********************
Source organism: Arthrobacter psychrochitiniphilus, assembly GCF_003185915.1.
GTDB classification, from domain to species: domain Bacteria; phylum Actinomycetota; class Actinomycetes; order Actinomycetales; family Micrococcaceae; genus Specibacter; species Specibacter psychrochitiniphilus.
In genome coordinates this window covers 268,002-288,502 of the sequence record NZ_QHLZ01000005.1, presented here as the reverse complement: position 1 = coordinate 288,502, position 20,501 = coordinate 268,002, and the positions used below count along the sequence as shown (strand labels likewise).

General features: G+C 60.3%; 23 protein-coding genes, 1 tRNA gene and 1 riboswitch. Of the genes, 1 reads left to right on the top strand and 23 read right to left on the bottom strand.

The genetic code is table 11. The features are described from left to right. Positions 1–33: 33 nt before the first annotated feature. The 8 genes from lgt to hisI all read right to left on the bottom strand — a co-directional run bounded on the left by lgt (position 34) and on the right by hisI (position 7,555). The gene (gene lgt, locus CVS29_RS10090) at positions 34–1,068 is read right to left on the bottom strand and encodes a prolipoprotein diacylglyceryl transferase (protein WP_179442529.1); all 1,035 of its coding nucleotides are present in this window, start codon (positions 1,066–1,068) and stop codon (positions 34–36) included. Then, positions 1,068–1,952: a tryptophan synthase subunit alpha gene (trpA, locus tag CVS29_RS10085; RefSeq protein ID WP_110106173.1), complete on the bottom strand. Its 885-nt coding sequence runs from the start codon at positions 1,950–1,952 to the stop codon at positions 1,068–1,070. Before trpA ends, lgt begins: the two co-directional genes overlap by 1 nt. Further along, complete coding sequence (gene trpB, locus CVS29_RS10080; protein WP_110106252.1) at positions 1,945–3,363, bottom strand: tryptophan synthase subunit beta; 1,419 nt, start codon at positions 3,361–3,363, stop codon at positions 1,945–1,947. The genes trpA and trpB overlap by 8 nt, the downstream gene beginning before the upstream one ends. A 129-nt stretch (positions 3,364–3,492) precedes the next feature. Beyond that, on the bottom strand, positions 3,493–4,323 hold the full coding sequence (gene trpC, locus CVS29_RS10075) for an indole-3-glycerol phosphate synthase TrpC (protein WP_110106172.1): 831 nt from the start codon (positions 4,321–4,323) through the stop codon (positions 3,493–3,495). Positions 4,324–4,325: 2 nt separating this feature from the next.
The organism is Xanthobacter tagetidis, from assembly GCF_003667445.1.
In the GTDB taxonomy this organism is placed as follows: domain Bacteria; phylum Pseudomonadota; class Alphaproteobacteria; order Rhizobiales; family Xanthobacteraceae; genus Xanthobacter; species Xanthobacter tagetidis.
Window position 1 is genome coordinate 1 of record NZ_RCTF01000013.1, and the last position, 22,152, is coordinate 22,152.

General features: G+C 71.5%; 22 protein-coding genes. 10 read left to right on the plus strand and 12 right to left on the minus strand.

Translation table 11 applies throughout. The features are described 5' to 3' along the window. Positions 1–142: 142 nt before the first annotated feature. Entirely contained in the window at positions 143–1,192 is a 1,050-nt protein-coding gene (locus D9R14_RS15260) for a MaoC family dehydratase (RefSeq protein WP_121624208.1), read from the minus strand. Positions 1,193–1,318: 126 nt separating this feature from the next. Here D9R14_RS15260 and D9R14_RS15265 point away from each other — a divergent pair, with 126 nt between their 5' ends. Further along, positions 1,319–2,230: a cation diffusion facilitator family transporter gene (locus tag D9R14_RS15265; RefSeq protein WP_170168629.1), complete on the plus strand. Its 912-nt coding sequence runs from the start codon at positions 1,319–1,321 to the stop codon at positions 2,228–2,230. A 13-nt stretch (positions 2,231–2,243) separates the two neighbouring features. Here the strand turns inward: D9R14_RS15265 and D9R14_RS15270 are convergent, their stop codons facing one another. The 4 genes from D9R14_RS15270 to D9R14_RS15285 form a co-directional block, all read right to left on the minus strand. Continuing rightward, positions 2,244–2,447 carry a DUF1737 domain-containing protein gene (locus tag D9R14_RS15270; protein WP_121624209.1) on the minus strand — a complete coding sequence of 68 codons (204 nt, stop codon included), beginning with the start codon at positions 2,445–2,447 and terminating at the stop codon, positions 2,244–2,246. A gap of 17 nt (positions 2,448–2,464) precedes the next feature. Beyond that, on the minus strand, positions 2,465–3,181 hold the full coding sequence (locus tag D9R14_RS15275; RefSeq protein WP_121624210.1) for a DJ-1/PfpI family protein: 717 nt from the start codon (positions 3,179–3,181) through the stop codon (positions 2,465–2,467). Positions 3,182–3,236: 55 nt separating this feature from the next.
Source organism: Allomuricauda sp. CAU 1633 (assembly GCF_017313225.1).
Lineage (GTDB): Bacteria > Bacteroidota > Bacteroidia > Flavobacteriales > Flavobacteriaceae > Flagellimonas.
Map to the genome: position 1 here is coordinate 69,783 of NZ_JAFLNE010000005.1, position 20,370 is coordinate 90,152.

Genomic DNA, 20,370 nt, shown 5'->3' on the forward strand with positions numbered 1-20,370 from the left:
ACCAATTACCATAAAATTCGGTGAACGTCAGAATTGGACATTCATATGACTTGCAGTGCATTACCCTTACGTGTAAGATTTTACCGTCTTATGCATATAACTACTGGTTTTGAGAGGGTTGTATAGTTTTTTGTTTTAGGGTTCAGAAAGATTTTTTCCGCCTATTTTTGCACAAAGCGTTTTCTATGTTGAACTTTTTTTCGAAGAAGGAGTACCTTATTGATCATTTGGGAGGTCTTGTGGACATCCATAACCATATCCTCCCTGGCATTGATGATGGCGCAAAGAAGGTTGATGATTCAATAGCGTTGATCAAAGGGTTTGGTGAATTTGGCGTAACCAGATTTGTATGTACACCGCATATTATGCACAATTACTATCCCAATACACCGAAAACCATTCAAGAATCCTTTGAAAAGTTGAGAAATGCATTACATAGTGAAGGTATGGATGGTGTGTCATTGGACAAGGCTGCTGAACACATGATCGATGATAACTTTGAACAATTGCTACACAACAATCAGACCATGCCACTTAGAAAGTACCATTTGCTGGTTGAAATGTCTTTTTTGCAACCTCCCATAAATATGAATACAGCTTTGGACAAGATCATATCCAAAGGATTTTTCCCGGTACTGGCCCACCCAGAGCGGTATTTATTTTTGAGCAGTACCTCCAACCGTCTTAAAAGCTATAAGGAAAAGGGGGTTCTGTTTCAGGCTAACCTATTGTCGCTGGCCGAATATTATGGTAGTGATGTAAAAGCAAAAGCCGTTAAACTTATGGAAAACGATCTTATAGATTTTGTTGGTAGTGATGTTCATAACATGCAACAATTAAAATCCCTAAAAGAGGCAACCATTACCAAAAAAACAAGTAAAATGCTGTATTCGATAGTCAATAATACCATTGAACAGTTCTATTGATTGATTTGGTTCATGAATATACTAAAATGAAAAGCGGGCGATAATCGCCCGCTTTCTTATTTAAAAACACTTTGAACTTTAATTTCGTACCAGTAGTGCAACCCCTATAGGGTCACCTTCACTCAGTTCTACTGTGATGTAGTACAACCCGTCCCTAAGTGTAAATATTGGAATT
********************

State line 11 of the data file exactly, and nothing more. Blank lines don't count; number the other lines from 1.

Source organism: Allomuricauda sp. CAU 1633 (assembly GCF_017313225.1).